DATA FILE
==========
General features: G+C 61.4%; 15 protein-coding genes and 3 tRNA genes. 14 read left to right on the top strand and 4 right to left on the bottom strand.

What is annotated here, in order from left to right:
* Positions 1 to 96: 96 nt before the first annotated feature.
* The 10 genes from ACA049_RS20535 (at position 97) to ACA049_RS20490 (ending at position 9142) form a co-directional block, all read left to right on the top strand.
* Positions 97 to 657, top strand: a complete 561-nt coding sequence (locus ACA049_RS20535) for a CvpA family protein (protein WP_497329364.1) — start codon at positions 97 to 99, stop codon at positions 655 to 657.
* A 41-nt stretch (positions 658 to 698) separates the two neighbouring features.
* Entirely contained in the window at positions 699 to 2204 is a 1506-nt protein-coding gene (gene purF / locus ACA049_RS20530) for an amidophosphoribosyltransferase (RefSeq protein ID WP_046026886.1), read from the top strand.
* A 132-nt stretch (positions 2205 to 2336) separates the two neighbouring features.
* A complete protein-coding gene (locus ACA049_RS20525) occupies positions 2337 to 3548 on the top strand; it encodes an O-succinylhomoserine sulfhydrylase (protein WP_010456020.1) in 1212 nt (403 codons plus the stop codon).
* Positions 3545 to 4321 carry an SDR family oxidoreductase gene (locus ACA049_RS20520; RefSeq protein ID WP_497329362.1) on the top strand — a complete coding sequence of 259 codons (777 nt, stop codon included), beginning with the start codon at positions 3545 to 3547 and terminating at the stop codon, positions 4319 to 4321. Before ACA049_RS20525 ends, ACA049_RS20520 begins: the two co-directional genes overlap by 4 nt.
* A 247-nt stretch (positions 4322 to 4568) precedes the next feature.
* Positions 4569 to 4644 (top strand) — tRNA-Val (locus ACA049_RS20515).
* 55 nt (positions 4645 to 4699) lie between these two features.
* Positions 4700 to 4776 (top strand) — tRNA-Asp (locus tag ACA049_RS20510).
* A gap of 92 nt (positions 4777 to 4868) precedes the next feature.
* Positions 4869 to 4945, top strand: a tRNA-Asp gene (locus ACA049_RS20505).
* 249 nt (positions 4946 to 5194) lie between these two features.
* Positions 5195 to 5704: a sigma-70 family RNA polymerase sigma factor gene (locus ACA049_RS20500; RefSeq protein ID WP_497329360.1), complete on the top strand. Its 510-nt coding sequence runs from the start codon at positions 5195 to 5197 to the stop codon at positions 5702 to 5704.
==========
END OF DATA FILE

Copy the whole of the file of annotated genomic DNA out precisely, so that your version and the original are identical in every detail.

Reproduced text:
General features: G+C 61.4%; 15 protein-coding genes and 3 tRNA genes. 14 read left to right on the top strand and 4 right to left on the bottom strand.

What is annotated here, in order from left to right:
* Positions 1 to 96: 96 nt before the first annotated feature.
* The 10 genes from ACA049_RS20535 (at position 97) to ACA049_RS20490 (ending at position 9142) form a co-directional block, all read left to right on the top strand.
* Positions 97 to 657, top strand: a complete 561-nt coding sequence (locus ACA049_RS20535) for a CvpA family protein (protein WP_497329364.1) — start codon at positions 97 to 99, stop codon at positions 655 to 657.
* A 41-nt stretch (positions 658 to 698) separates the two neighbouring features.
* Entirely contained in the window at positions 699 to 2204 is a 1506-nt protein-coding gene (gene purF / locus ACA049_RS20530) for an amidophosphoribosyltransferase (RefSeq protein ID WP_046026886.1), read from the top strand.
* A 132-nt stretch (positions 2205 to 2336) separates the two neighbouring features.
* A complete protein-coding gene (locus ACA049_RS20525) occupies positions 2337 to 3548 on the top strand; it encodes an O-succinylhomoserine sulfhydrylase (protein WP_010456020.1) in 1212 nt (403 codons plus the stop codon).
* Positions 3545 to 4321 carry an SDR family oxidoreductase gene (locus ACA049_RS20520; RefSeq protein ID WP_497329362.1) on the top strand — a complete coding sequence of 259 codons (777 nt, stop codon included), beginning with the start codon at positions 3545 to 3547 and terminating at the stop codon, positions 4319 to 4321. Before ACA049_RS20525 ends, ACA049_RS20520 begins: the two co-directional genes overlap by 4 nt.
* A 247-nt stretch (positions 4322 to 4568) precedes the next feature.
* Positions 4569 to 4644 (top strand) — tRNA-Val (locus ACA049_RS20515).
* 55 nt (positions 4645 to 4699) lie between these two features.
* Positions 4700 to 4776 (top strand) — tRNA-Asp (locus tag ACA049_RS20510).
* A gap of 92 nt (positions 4777 to 4868) precedes the next feature.
* Positions 4869 to 4945, top strand: a tRNA-Asp gene (locus ACA049_RS20505).
* 249 nt (positions 4946 to 5194) lie between these two features.
* Positions 5195 to 5704: a sigma-70 family RNA polymerase sigma factor gene (locus ACA049_RS20500; RefSeq protein ID WP_497329360.1), complete on the top strand. Its 510-nt coding sequence runs from the start codon at positions 5195 to 5197 to the stop codon at positions 5702 to 5704.